Let's wax poetic for a few sentences and talk about the good ol' days. Growing up I was intoxicated by JRPG's like Final Fantasy 7
, Breath of Fire 4
, and Chrono Trigger
. I loved their focus on story and the depth of customization with items and equipment, at the time there was nothing like them. I used to describe RPG's as interactive novels to people because of the amount of text you got
to read. They also grabbed my heart with there musical scores. The lack of character voices meant that the games music had to be in control of building emotions and characterization. Never has a character or scene's composition been so important to communicating a message to the player as in these early text-driven RPG's.
It's almost as if there has been a wiretap in my head since I was a little boy and a glowering husk of a man has sat and noted every degree of warmth and satisfaction that these games have given me. He then sent this information to his secret society of joy-haters and slowly but steadily infiltrated the gaming industry to strip apart all of these elements from JRPG's. Or maybe some nonsense about new technology and widening audiences bare some blame, but how fun is that to imagine?
Several things in my mind are killing JRPG's right now to the point of making them unplayable, some are my fault, some are technologies fault, and some are developer's fault. And I will have my vengeance, in this life or the next.
Let's start with me: That damn twig of a 23 year old who sits and writes blogs complaining about people who work real jobs for a living not having the decency to put their full
heart and soul into every drop of media they make that I consume from the cracked and itchy vinyl turn-chair I consider my throne. I, in all my importance, don't have the time I once did to level grind and wait patiently for the next plot point to saunter by. I require constant entertainment on several planes, I have become an FPS-man, after all. Life lasts an average of 8.3 seconds, blood is more abundant than water. If I manage to offer my talents to a game for the expressed purpose of grinding out experience points I expect a reward in the form of something I can use to beat someone over the head with. Notice I said "someone
." Now that MMO's and online multiplayer gives us the option to headshot our friends and nemeses rather than the cardboard cutouts that are computer controlled players, it's hard to choose the latter.
Next let's yell at technology, trust me, it's fun.
Voice acting. Yes, it has come a long way and isn't always the convulsive mess that was Final Fantasy 10
and when done well it can add a lot to a game and its narrative. Let's think specifically about its effect on JRPG's. First, it removed mountains of text. This may have been great news for people afraid of "book-learnin'" but it created a situation in which instead of using our own imaginations to identify a voice for the text on screen, we have one forced down our throat. This means if the voice acting is not done perfectly
it is done worse than if the game was text only. Anything less is a mistake we wouldn't have made in our heads. To make matters much worse it removed a large part of the function music served in these games. The more games started to use voice acting, the more music became a background service, like elevator music. Yes, in certain moments the score still has reason to rise to the occasion, but it is no longer given the duty to provide emotion for the dry text. This was a duty it filled amazingly well, so well I have to wonder if we really made storytelling "progress" in games since it has become more atmospheric and less catchy.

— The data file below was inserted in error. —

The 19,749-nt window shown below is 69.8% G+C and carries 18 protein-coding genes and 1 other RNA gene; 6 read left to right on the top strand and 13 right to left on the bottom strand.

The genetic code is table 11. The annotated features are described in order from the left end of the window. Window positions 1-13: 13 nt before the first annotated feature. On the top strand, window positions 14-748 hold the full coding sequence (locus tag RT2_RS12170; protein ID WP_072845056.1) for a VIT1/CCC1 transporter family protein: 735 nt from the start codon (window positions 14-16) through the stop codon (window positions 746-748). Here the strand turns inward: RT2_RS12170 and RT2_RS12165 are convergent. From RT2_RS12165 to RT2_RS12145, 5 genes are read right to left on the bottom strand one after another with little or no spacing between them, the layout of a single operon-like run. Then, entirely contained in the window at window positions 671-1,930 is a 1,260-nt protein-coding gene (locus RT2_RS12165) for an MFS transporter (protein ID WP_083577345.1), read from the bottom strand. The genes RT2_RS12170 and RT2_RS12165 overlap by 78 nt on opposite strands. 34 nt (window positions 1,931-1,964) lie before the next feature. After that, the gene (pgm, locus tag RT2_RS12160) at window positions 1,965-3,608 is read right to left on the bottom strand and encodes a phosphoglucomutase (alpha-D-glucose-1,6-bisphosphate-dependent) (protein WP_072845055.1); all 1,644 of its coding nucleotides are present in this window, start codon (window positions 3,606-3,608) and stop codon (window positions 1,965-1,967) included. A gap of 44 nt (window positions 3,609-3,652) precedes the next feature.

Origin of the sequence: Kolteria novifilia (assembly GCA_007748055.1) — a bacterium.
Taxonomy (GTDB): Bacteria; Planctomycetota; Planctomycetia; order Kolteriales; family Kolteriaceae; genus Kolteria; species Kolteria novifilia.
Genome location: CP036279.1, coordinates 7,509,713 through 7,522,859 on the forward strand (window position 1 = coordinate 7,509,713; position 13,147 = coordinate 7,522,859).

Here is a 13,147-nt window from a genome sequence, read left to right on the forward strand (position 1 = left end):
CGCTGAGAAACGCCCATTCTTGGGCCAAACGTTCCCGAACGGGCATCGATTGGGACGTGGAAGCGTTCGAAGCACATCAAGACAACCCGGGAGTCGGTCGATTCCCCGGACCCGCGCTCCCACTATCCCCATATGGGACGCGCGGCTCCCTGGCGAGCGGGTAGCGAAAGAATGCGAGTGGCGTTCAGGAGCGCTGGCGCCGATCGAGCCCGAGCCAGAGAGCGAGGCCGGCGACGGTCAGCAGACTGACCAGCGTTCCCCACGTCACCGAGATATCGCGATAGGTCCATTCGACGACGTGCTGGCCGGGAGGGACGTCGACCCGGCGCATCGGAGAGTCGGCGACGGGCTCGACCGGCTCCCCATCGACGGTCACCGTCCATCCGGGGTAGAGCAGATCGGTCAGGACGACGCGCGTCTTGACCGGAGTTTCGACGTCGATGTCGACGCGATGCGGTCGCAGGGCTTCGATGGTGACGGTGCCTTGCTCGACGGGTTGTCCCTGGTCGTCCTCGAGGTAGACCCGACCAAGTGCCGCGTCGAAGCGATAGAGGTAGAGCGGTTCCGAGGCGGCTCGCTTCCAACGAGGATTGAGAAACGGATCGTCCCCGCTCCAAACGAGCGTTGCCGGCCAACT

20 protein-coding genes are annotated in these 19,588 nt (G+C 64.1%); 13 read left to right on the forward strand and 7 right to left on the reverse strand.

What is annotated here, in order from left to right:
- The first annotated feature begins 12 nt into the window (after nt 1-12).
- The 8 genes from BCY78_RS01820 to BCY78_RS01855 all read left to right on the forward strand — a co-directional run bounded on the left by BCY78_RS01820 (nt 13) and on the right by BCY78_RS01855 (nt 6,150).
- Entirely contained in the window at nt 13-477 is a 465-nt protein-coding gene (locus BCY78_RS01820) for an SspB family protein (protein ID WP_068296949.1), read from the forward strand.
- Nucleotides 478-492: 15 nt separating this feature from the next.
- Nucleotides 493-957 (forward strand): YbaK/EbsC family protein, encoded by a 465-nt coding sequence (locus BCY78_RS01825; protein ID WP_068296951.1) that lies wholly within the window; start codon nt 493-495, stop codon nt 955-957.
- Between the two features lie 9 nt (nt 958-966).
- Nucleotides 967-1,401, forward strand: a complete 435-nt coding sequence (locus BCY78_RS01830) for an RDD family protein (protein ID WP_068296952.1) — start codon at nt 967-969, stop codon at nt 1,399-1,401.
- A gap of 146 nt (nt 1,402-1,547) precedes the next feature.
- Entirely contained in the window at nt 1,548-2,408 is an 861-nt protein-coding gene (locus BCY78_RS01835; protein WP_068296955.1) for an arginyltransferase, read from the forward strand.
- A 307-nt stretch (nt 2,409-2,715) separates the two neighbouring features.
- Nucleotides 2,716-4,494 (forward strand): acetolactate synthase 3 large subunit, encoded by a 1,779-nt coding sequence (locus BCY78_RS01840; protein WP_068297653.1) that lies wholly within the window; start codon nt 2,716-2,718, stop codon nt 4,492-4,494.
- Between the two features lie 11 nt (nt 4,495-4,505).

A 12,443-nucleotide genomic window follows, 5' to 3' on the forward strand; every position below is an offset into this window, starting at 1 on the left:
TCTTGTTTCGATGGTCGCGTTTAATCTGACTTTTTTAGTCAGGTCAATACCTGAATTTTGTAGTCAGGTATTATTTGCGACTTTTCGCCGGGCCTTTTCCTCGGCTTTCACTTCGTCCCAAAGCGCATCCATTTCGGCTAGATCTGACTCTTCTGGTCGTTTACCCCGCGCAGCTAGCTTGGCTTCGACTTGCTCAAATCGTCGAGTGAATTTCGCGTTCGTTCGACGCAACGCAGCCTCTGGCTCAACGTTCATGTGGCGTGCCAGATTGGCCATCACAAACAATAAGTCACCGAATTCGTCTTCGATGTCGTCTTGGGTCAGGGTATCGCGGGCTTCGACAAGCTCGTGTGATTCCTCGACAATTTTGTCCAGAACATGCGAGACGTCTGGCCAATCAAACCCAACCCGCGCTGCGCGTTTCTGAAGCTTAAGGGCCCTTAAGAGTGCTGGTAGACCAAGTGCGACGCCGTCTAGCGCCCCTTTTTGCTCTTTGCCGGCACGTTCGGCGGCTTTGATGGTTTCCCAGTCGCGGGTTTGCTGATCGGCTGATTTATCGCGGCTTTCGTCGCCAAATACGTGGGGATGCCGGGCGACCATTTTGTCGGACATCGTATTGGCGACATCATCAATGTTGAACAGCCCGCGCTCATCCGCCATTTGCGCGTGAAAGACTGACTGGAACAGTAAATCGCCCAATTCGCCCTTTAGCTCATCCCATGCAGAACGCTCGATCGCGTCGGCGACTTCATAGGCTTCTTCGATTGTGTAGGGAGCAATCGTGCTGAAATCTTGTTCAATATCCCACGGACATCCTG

Finally the developers. Originally, a big selling point to JRPG's was the large immersive world's they offered full of side quests, minigames, and candy. Since then, sandbox games have come along and shat on them, offering the same benefits in a more interactive form. Western RPG's seem to have used the sandbox as the new setting for the genre. JRPG's have avoided it, going it seems more linear
then before. If you can't beat them, run like hell I suppose. To be more linear in favor of better storytelling would be the correct answer but story's are unbelievably shitty
. We're talking super generic and archetyped characters, meant to appeal to the masses, but actually connecting with no one. You sacrificed one positive in order to sacrifice another, it's like developer's wanted to pay someone to mug them. I'm probably lacking in specific examples on this one but just think of Final Fantasy 12
for a controlled amount, say 4 seconds, then I think we can finish up.
JRPG's used to be based around great storytelling. The recent lack of that I cannot attribute to anything other than an outbreak of disinterest and retardation in game writers (let's be honest it's the only way.) To make matters worse technology bullied the impressionable genre into using harder means to tell stories and to become more linear or fully sandboxed. Then I grew up, not into a more patient and composed individual, but into some sort of egotistical entertainment critic who can't wait six seconds for a microwaved hot dog without loudly "hmph-ing" and tapping his foot, who'd rather shoot his friend in the head while sitting alone at home than high-fiving him together at a Box Social or whatever it is you kids do these days.
Are JRPG's dead? Dying? Or is that putrid smell not a terminal cancer, but rather the fact that it simply hasn't had a decent wash in many a fortnight.
This blog is also appearing at Digital Hippos. Check it out if you're interested in indie games, music, and film. read